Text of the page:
SLCO Newsletter - Happy New Year

        A Message from your President

        Warm Wishes to all our members for a Happy and Healthy 2022 and my sincere hope that we’ll all enjoy a return to our normal, social activities at the lake.

        Always an optimist, I’m hopeful that this latest variant will be a last gasp for this terrible virus.  And, despite the challenges, I’m thankful for several ‘silver linings’ that have come out of the pandemic.

        Looking back, 2021 was another year of great accomplishment for the Skeleton Lake Cottagers Organization.  I’m proud of the team of Directors that we have looking after our lake, and I’m impressed by the heart and soul and spirit of our community.

        I’m happy to report that we’ve had a very successful year in 2021.

        First and foremost was the smash-success launch of the “Bones of Skeleton Lake” - researched and written by Cary Deloye, Ken Reese edited by Joanne Hutchinson and designed by John Wyndam, along with the contributions of many cottagers and a team who helped distribute this treasure.  Kudos to everyone involved in this achievement.  We’ve sold almost 700 books!!!

        Also, we had another banner year in merchandise sales which, together with book sales, record membership and strong donations have put the SLCO in the best financial shape ever!  All of these funds will be used exclusively to build our war chest to protect our lake from threats like the Lippa Pit & Quarry.

        Perhaps less visible but no less important, your SLCO directors have also stepped-up Stewardship efforts to new levels, using our Lake Plan and Stewardship Program as the blueprint for action.  Our Lake Plan has now been mapped onto and approved into the Township of Muskoka Lakes New Official Plan.  We have improved engagement with strategic lake partners, local elected officials, and municipal staff so that we are engaged on matters that affect our lake and its health.  And efforts to improve communications of key stewardship matters are continuing.  We all saw the benefits of this and our ability to bring the community together in steering the proposal from Bell for a communications tower on Tomelin Bluffs to meet our community goals.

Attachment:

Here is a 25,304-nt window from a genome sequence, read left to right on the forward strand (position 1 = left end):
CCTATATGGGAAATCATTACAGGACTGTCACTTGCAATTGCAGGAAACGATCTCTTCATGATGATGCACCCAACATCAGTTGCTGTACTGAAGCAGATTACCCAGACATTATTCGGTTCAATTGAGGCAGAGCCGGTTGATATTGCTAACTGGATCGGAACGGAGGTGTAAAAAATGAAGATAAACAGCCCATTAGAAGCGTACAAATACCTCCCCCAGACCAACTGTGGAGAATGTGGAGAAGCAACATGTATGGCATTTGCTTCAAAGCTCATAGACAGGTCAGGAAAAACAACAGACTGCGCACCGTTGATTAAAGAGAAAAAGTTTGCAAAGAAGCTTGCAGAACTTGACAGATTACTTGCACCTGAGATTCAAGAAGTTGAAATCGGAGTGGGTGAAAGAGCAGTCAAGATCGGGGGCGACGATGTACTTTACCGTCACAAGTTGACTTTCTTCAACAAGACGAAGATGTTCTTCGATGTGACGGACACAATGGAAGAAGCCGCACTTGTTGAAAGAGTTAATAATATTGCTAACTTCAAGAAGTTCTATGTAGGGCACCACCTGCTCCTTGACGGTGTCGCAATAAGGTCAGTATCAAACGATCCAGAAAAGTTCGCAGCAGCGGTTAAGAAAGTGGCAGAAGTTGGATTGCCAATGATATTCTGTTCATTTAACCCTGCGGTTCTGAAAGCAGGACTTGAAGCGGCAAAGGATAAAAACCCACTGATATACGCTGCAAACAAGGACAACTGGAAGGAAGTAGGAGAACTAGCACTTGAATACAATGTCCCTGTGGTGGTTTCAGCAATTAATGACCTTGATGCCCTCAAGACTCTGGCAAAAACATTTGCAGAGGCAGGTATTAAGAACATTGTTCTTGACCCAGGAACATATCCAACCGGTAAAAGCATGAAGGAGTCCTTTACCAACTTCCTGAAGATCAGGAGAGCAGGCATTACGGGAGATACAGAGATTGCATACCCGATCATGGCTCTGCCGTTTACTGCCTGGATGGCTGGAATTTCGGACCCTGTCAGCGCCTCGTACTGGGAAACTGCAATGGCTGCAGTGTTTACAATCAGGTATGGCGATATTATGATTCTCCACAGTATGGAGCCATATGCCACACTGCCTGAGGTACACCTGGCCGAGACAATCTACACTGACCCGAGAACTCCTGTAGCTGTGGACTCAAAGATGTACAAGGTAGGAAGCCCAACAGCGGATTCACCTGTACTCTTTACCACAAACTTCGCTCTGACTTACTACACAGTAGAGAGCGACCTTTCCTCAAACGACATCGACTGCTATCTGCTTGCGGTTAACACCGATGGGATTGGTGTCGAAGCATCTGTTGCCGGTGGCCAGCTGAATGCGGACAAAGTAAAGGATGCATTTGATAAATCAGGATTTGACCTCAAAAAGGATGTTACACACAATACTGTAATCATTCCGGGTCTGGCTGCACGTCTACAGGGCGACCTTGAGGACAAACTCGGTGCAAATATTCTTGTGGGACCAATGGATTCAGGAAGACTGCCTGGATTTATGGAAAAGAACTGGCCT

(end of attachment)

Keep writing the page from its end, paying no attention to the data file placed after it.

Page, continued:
Looking forward to 2022, we still face a number of challenges.  

        The Lippa Pit & Quarry still looms large for our community.  There is currently little visibility from the Ontario Land Tribunal (OLT) as to when this appeal will restart, and it’s now been delayed more than 24 months due to COVID-19.  We’ll need the full support of the community to make sure we put the final ‘nail in the coffin’ of this threat once the OLT restarts this appeal.

        And we’ll need to continue to grow our membership, bolster our finances and broaden our engagement with the townships, stakeholders and strategic organizations that can help us achieve our stewardship goals.

        And finally, I’m pleased to announce the recent appointment of Marcus Firman to the SLCO Board of Directors.  Marcus recently retired as Director of Water and Wastewater Services for the District of Muskoka and lives year-round on Beamans Bay.  His passion for water quality and his knowledge of municipal processes will be an asset to our Board of Directors and our community at large. 

        In closing, I’d like to appeal to more of our members to get involved.  We have a great team of Directors and committee volunteers without whose passion, dedication and time we would have a difficult time protecting our lake.  If you’re passionate about Skeleton Lake and have skills in the areas of communications, IT, social media, environmental protection, fund-raising and/or finance drop us a line at   It’s fun, it’s social and it’s a great way to get to know the community of Skeleton Lake!

        Happy New Year!

        Jeff Crocker


        Governance Committee

        The Committee Members will be reviewing the October 19th 2021 Ontario Not-For-Profit Corporations Act (ONCA) to ensure that The SLCO BY-LAW #1 complies with the Act.  The SLCO will have three years to comply with the terms of the Act (October 19th 2024).  All changes to the present BY-LAW will be presented to an Annual General Meeting of the SLCO.

        Teddene Long

        Chair of Governance 

        Water-Access Issues